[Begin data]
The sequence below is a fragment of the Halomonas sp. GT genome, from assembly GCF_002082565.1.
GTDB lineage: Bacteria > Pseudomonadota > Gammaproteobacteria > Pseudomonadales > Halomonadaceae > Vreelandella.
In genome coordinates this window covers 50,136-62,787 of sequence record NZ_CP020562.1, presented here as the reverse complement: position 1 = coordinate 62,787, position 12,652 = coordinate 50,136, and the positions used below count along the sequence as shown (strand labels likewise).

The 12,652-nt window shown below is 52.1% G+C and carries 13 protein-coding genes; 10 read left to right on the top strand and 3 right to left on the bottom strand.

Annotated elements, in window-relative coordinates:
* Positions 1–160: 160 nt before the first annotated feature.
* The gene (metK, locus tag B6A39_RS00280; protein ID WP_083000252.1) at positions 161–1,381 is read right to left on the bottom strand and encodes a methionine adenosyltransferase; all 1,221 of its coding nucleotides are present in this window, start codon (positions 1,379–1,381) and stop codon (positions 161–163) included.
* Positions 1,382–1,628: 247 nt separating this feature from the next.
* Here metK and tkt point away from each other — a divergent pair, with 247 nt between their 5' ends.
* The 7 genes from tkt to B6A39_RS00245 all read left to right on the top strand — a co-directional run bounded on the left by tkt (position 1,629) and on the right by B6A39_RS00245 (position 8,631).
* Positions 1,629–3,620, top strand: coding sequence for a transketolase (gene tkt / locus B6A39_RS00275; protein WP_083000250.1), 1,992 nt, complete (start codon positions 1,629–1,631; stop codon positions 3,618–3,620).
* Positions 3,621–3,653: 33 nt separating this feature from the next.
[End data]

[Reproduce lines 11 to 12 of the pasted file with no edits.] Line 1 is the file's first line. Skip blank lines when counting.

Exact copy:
* Positions 1,629–3,620, top strand: coding sequence for a transketolase (gene tkt / locus B6A39_RS00275; protein WP_083000250.1), 1,992 nt, complete (start codon positions 1,629–1,631; stop codon positions 3,618–3,620).
* Positions 3,621–3,653: 33 nt separating this feature from the next.